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Good question, with no single answer. It is an extremely frustrating problem, and unfortunately in my experience I have seen it drive away some good leaders and almost ruin a unit.

 

Best advice, based on experience, is to be very candid, frank, and open. Make the whole issue transparent to all parties concerned, especially Council. Get your UC involved from the start.

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My wife has this issue in her GS troop. When half the troop moved up my wife took the Junior troop. The Brownies leader wants to mother them and cook the food before the camping trips, have every mother come along on the outings and doesn't let the girls plan, fail, or struggle. My wife on the other hand is of the philosophy that it called Girl Scouts because the girls should run it. Now that the other leader and many of the girls are moved up there is a constant struggle. My wife told the parents and the other leader staright out, this the girls troop, we are only here to advise and teach. They do the planning, will do the cooking(supervised), and if parents are needed to keep the correct ratio they will be selected via lottery. The girls love it in spite of the parents.

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Thanks all for the suggestions.

I knew when I had kids I would probably be a bit over protective (read, helicopter) so I trained myself to stop and let my boys mess up. When it came to some of their activities where I might try to interfer I took my camera. Instead of trying to fix it I took photos of them learning. I ended up with some great pictures of them. The camera kept me feeling like I was part of their experences without interfearing. Besides, they now have photos they can show to their friends and laugh over. 

Our scoutmaster does a great end of year photo presentation of different things using these types of photos. The boys and the families all enjoy seeing how they grew over the year. He also does this for ECoHs. It is great watching how the boy grew in scouting.

I try to encourage parents to get behind the camera and learn to watch the boys grow.  Candid photos mean so much more than the posed photo and make the best montages.

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Here are a few things we use.

 

1. We have a Parents' Handbook that has a section called "You and Your Son" and this very subject is addressed. Visiting Webelos Parents get a copy before their son ever joins, we leave out the members only stuff.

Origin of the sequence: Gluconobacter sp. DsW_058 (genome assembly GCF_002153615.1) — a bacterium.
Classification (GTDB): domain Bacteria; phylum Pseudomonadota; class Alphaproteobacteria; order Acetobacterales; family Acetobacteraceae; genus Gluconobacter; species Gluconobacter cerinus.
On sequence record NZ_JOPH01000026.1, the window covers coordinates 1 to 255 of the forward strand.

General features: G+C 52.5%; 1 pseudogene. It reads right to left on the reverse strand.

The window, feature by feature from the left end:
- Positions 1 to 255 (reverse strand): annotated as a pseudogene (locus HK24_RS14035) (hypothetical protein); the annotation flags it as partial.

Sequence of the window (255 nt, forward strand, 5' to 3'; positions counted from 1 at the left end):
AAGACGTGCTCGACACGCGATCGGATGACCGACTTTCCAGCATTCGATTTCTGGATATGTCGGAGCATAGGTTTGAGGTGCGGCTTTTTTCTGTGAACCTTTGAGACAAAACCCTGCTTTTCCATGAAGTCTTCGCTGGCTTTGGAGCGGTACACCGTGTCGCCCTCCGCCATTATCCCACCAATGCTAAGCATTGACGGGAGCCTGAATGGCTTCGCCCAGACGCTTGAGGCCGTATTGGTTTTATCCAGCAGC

2. The Scoutmaster and assistants usually perform a short skit utilizing role play and humor at each Troop Committee meeting to shed light on "the topic of the month" and hopefully teach those who need the lesson. It seems every couple of years this subject is the topic.

 

3. Our Parents' Handbook actually has an adults' rule that says at Troop events, a Dad will NOT be his own son's diciplinarian, another Scouter will do this and he will return the favor for the other dad and his son. The book explains that most Scouts do not have a parent along and so that boy's parents will never know what transpired at the event unless it is misbehavior that warrants the parents' knowledge. So, do not penalize your son for having an active parent; you could drive him away from Scouting.

 

4. Of course, if all this does not work, a one on one talk with the Scoutmaster should work.

 

BTW, our "Troop Parents' Handbook & Troop Committee Guidebook" is available digitally in MSWord, just drop me a note with email address.

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We've had this problem a few times as it's hard for many parents to shift gears from micro-managing to mentoring. We solved it by having an "expert consultant" come in from outside. What we actually did was have a very forceful, but positive, speaker from district appear at the camporee and gather up all the adults for nightly coffee. He would start off on a positive note on Scout led Scouting, give examples of when it worked well, and when it didn't. He was told about the problems well before hand so he could ask a few "innocent" questions without picking on anyone.

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Have an adult Patrol on outings.

We had in the past a helicopter parents that would even make his son's sandwiches! I remember the first time I went on an outing with my oldest son and the SM came over and gently told me that this was not cub scouts and to step away. Me being a Mom was so used to doing the things my son is going to learn that I hadn't even realized I was doing it. It was actually really nice for a change not to have to do the cooking! So every once in a while when I wondered over there you can bet the SM was watching me and gently reminding me to step away.

Then I started seeing it with other parents in the Troop. By now I was on the Troop committee and suggested to form our own Adult Patrol. I pointed out that how are the boys going to learn if we keep stepping in there. Besides our rule at the time was to eat with our son's patrols and adults were allowed to eat first. After I suggested we could eat better since the guys didn't have the cooking skills yet and we always got the uncooked or burned stuff the adults all agreed to try it. That was 5 years ago...We have little or no helicopter parents since they now enjoy the good eats and the wonderful fire we make!